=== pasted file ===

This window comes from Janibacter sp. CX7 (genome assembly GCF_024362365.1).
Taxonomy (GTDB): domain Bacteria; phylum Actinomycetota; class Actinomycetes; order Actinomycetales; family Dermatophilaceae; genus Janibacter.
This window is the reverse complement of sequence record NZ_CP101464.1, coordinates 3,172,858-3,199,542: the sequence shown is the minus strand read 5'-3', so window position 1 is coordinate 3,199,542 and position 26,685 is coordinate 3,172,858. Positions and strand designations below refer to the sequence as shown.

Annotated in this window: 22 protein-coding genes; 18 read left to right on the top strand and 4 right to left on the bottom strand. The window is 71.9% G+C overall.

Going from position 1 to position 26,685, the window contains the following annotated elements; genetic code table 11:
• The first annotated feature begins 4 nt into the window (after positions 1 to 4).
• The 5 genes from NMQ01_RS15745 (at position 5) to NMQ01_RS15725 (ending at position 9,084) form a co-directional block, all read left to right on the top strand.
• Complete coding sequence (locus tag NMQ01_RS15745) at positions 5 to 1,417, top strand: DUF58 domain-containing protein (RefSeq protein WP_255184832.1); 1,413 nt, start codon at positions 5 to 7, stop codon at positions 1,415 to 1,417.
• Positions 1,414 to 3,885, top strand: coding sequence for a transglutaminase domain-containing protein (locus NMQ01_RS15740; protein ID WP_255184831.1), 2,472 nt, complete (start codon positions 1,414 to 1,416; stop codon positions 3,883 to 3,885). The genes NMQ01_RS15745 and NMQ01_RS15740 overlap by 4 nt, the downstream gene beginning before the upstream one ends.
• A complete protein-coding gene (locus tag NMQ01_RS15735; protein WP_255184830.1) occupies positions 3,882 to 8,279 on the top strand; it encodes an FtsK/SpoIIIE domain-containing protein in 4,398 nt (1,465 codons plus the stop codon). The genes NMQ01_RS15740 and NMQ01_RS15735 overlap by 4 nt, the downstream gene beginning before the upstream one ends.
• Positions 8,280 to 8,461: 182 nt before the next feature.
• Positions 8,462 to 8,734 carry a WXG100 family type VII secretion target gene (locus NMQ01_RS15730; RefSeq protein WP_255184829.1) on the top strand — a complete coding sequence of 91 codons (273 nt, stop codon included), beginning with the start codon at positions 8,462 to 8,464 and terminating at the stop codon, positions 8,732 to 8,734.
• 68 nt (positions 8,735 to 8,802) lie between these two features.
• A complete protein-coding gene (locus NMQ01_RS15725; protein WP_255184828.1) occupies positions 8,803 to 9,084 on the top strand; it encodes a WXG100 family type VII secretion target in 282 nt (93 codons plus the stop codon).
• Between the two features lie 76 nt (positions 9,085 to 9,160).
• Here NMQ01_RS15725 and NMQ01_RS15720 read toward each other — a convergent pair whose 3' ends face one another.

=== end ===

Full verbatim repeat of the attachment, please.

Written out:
This window comes from Janibacter sp. CX7 (genome assembly GCF_024362365.1).
Taxonomy (GTDB): domain Bacteria; phylum Actinomycetota; class Actinomycetes; order Actinomycetales; family Dermatophilaceae; genus Janibacter.
This window is the reverse complement of sequence record NZ_CP101464.1, coordinates 3,172,858-3,199,542: the sequence shown is the minus strand read 5'-3', so window position 1 is coordinate 3,199,542 and position 26,685 is coordinate 3,172,858. Positions and strand designations below refer to the sequence as shown.

Annotated in this window: 22 protein-coding genes; 18 read left to right on the top strand and 4 right to left on the bottom strand. The window is 71.9% G+C overall.

Going from position 1 to position 26,685, the window contains the following annotated elements; genetic code table 11:
• The first annotated feature begins 4 nt into the window (after positions 1 to 4).
• The 5 genes from NMQ01_RS15745 (at position 5) to NMQ01_RS15725 (ending at position 9,084) form a co-directional block, all read left to right on the top strand.
• Complete coding sequence (locus tag NMQ01_RS15745) at positions 5 to 1,417, top strand: DUF58 domain-containing protein (RefSeq protein WP_255184832.1); 1,413 nt, start codon at positions 5 to 7, stop codon at positions 1,415 to 1,417.
• Positions 1,414 to 3,885, top strand: coding sequence for a transglutaminase domain-containing protein (locus NMQ01_RS15740; protein ID WP_255184831.1), 2,472 nt, complete (start codon positions 1,414 to 1,416; stop codon positions 3,883 to 3,885). The genes NMQ01_RS15745 and NMQ01_RS15740 overlap by 4 nt, the downstream gene beginning before the upstream one ends.
• A complete protein-coding gene (locus tag NMQ01_RS15735; protein WP_255184830.1) occupies positions 3,882 to 8,279 on the top strand; it encodes an FtsK/SpoIIIE domain-containing protein in 4,398 nt (1,465 codons plus the stop codon). The genes NMQ01_RS15740 and NMQ01_RS15735 overlap by 4 nt, the downstream gene beginning before the upstream one ends.
• Positions 8,280 to 8,461: 182 nt before the next feature.
• Positions 8,462 to 8,734 carry a WXG100 family type VII secretion target gene (locus NMQ01_RS15730; RefSeq protein WP_255184829.1) on the top strand — a complete coding sequence of 91 codons (273 nt, stop codon included), beginning with the start codon at positions 8,462 to 8,464 and terminating at the stop codon, positions 8,732 to 8,734.
• 68 nt (positions 8,735 to 8,802) lie between these two features.
• A complete protein-coding gene (locus NMQ01_RS15725; protein WP_255184828.1) occupies positions 8,803 to 9,084 on the top strand; it encodes a WXG100 family type VII secretion target in 282 nt (93 codons plus the stop codon).
• Between the two features lie 76 nt (positions 9,085 to 9,160).
• Here NMQ01_RS15725 and NMQ01_RS15720 read toward each other — a convergent pair whose 3' ends face one another.